The leader of the Queens Democratic party has said he would back a primary challenger to state Sen. Hiram Monserrate in statewide elections next year.
Just because his girlfriend wants him back doesn't means the Queens Democratic party does.
State Sen. Hiram Monserrate was convicted two weeks ago on a misdemeanor charge for dragging his girlfriend, Karla Giraldo, through the lobby of his apartment building, but he skated on felony assault charges for slashing her face with a piece of glass.
Giraldo has said that she still loves Hiram and wants to be with him, but the Democratic party has finally washed their hands of the politician, who was also at the center of last summer's coup in Albany.
With a year to go before statewide elections, the Queens Democratic Party said today it will endorse the primary challenger to the beleaguered Monserrate.
José Peralta, a 37-year-old assemblyman who represents District 39 and an ascending figure within the Democratic party, has said his decision to run for state senate would be made independent of whether Monserrate steps down or is removed from the post. But it appears the young politician already has some support from the top.
Peralta said he appreciates the party's support.
Rep. Joseph Crowley, leader of the Queens Democratic Party, said he would announce his support for Peralta during the party's pre-election dinner, reports the Times. While parties don't usually seek to boot its incumbents, the move is indicative of local Democrats' irritation with Monserrate, who has ignored calls at all levels of government for his resignation in the aftermath of his assault trial.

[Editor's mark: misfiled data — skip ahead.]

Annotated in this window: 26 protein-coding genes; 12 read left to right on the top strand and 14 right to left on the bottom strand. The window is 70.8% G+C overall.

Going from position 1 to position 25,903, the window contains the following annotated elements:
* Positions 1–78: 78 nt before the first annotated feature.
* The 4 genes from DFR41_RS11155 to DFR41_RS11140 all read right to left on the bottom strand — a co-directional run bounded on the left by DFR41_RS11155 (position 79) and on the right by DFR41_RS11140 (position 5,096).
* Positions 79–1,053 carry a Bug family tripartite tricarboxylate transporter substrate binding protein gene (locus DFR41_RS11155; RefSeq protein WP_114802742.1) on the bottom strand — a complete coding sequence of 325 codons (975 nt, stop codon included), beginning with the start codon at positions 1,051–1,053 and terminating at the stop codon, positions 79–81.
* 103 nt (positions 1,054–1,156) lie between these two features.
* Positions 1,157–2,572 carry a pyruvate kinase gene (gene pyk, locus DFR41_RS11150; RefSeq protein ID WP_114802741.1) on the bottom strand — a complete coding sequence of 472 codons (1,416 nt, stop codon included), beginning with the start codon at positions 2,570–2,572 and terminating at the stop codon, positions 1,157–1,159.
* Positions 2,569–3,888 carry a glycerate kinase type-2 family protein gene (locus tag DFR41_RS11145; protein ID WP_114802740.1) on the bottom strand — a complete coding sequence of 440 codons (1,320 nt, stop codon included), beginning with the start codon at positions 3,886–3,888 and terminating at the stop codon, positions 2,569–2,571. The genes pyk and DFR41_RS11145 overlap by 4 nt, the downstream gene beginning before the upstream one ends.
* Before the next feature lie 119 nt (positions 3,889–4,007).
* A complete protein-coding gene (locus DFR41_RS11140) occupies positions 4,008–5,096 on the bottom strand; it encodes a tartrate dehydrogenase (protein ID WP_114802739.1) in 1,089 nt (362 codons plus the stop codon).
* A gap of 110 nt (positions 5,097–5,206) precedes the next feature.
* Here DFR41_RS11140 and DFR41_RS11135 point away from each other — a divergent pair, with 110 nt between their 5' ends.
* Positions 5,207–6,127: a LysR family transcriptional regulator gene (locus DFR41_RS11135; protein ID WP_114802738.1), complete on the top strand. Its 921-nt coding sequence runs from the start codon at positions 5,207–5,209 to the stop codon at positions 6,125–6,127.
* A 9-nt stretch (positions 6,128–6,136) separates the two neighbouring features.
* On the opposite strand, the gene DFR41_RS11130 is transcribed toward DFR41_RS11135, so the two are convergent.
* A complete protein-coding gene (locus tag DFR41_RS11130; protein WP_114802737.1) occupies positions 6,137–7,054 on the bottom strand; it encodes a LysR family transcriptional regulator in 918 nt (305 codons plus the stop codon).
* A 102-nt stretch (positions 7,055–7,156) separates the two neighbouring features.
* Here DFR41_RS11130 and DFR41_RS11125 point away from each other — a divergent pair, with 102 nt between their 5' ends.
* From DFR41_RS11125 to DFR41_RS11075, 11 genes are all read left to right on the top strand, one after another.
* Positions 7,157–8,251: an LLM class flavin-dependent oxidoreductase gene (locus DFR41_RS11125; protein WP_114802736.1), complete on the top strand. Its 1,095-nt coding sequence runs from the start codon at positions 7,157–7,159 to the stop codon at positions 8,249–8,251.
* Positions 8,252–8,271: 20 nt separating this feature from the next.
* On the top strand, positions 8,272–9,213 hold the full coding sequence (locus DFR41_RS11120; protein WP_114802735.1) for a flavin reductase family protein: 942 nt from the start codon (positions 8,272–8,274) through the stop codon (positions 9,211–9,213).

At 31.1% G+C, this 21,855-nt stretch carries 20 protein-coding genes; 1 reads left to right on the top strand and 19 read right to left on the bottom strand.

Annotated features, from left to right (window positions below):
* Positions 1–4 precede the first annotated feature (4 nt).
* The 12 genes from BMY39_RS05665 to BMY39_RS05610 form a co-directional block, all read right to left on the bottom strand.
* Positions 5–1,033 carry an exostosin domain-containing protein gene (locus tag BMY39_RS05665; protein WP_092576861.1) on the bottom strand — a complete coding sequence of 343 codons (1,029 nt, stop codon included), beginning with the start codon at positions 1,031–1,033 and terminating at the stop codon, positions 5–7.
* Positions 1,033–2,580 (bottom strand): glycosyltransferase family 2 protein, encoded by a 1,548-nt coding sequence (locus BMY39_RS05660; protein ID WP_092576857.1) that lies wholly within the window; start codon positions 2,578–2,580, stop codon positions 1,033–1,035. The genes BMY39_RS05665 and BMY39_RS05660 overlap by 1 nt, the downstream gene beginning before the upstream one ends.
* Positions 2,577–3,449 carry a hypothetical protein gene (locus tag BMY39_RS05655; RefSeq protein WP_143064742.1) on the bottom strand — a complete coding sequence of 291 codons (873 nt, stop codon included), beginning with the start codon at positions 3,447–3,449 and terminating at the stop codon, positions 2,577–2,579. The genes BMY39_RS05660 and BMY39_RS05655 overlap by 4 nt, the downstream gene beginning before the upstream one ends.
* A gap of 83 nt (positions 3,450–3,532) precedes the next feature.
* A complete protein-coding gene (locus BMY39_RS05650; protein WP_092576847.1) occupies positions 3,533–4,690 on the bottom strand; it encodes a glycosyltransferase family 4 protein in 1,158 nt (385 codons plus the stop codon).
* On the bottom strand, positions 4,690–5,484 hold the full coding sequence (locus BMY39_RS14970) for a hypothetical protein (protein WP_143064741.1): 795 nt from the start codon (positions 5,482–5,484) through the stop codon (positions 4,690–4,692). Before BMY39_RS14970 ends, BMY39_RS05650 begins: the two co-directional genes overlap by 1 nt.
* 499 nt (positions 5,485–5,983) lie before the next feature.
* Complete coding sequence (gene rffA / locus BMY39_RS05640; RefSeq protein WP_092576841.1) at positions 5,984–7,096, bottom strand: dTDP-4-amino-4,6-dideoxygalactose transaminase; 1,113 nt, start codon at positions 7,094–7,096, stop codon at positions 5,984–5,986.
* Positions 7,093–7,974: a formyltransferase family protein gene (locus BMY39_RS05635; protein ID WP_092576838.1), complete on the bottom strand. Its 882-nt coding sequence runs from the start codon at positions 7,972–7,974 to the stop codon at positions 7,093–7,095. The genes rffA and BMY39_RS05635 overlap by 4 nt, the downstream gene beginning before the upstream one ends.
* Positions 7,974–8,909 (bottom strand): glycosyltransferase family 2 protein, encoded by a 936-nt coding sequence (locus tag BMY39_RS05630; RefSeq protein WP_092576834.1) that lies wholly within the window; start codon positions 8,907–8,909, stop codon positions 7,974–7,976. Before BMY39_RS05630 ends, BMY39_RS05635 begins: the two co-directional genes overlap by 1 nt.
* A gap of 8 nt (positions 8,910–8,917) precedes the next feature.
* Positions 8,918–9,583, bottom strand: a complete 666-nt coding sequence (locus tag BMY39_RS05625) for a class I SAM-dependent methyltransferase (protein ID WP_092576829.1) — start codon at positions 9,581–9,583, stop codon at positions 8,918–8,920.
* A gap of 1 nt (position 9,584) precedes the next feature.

"I've had an enough," Crowley told the Times of his decision to back Peralta. "And it’s not just me. I think the community has had enough. José Peralta has considerable support within this district and is an accomplished member of the Assembly."
Monserrate retains some support from loyalists, however. State Senator Rubén Díaz Sr. of the Bronx and a Queens district leader, Martha Flores-Vazquez, most notably, have stood by him. Earlier this week, Flores-Vazquez pointed out that the party has backed other officials accused or convicted of unlawful activity, reports the Times.
But is that a move Queens Democrats want to make again? Unlikely.
A nine-member Senate committee will hold an inquest into Monserrate's behavior and determine how to proceed. The committee could vote to expel the politician from the state senate, which would then open the door for a special election to fill the seat.
Crowley and other local party leaders, however, want to grab the bull by the horns, so to speak, and rally around Peralta, who has areibf relationships with labor groups and represents parts of Monserrate's senate district, to better the chances a Democrat wins the seat come Election Day, according to the Times. The party's executive committee already voted this week in favor of a resolution asking Monserrate to relinquish his Senate seat as well as his leadership position in Queens, the paper reports.
Peralta told the Times that Monserrate's extraneous issues prevent him from being able to focus on doing the job he was elected to do.
"I get calls in my office from people who are angry that he is representing us," Peralta, who has lived in Queens for nearly three decades, told the paper. "You need someone who is focused on the district and not focused on legal issues or soap opera issues."
Peralta, who was first elected to the Assembly in 2002 at age 30, had only reported raising about $10,000 at the time of his last campaign filing, but now says he's amassed at least $200,000 from contributors for a Senate run, according to the Times. And if the party gives Monserrate the cold shoulder, it would make it exceedingly difficult for him to garner financial support for what could be a tough primary race.